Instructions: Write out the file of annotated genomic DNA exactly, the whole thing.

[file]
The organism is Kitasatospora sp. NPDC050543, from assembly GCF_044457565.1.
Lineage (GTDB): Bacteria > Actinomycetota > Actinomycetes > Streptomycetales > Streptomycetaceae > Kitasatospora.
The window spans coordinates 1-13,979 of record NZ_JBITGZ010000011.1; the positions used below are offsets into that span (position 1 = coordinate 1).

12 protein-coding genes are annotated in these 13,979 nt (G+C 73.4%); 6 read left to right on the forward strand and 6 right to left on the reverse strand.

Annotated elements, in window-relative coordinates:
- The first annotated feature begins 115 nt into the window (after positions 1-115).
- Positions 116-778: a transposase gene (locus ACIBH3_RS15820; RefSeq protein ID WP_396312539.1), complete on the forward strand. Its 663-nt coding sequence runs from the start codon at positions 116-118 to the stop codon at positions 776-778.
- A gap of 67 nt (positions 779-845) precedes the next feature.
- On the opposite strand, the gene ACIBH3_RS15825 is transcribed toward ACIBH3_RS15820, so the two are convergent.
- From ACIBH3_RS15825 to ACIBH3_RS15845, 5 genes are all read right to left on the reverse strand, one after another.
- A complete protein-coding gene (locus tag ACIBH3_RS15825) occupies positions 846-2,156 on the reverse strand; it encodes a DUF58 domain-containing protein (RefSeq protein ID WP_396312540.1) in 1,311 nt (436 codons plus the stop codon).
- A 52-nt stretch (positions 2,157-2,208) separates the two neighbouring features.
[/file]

The organism is Kitasatospora sp. NPDC050543, from assembly GCF_044457565.1.
Lineage (GTDB): Bacteria > Actinomycetota > Actinomycetes > Streptomycetales > Streptomycetaceae > Kitasatospora.
The window spans coordinates 1-13,979 of record NZ_JBITGZ010000011.1; the positions used below are offsets into that span (position 1 = coordinate 1).

12 protein-coding genes are annotated in these 13,979 nt (G+C 73.4%); 6 read left to right on the forward strand and 6 right to left on the reverse strand.

Annotated elements, in window-relative coordinates:
- The first annotated feature begins 115 nt into the window (after positions 1-115).
- Positions 116-778: a transposase gene (locus ACIBH3_RS15820; RefSeq protein ID WP_396312539.1), complete on the forward strand. Its 663-nt coding sequence runs from the start codon at positions 116-118 to the stop codon at positions 776-778.
- A gap of 67 nt (positions 779-845) precedes the next feature.
- On the opposite strand, the gene ACIBH3_RS15825 is transcribed toward ACIBH3_RS15820, so the two are convergent.
- From ACIBH3_RS15825 to ACIBH3_RS15845, 5 genes are all read right to left on the reverse strand, one after another.
- A complete protein-coding gene (locus tag ACIBH3_RS15825) occupies positions 846-2,156 on the reverse strand; it encodes a DUF58 domain-containing protein (RefSeq protein ID WP_396312540.1) in 1,311 nt (436 codons plus the stop codon).
- A 52-nt stretch (positions 2,157-2,208) separates the two neighbouring features.